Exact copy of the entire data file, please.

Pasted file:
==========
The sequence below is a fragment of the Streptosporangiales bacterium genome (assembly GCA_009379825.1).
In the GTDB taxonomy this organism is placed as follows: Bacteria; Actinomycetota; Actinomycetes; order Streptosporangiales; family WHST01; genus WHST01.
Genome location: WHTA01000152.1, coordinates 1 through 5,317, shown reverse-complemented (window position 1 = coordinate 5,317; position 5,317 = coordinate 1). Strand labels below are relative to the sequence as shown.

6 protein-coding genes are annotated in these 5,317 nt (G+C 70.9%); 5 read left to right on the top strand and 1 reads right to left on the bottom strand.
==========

The sequence below is a fragment of the Streptosporangiales bacterium genome (assembly GCA_009379825.1).
In the GTDB taxonomy this organism is placed as follows: Bacteria; Actinomycetota; Actinomycetes; order Streptosporangiales; family WHST01; genus WHST01.
Genome location: WHTA01000152.1, coordinates 1 through 5,317, shown reverse-complemented (window position 1 = coordinate 5,317; position 5,317 = coordinate 1). Strand labels below are relative to the sequence as shown.

6 protein-coding genes are annotated in these 5,317 nt (G+C 70.9%); 5 read left to right on the top strand and 1 reads right to left on the bottom strand.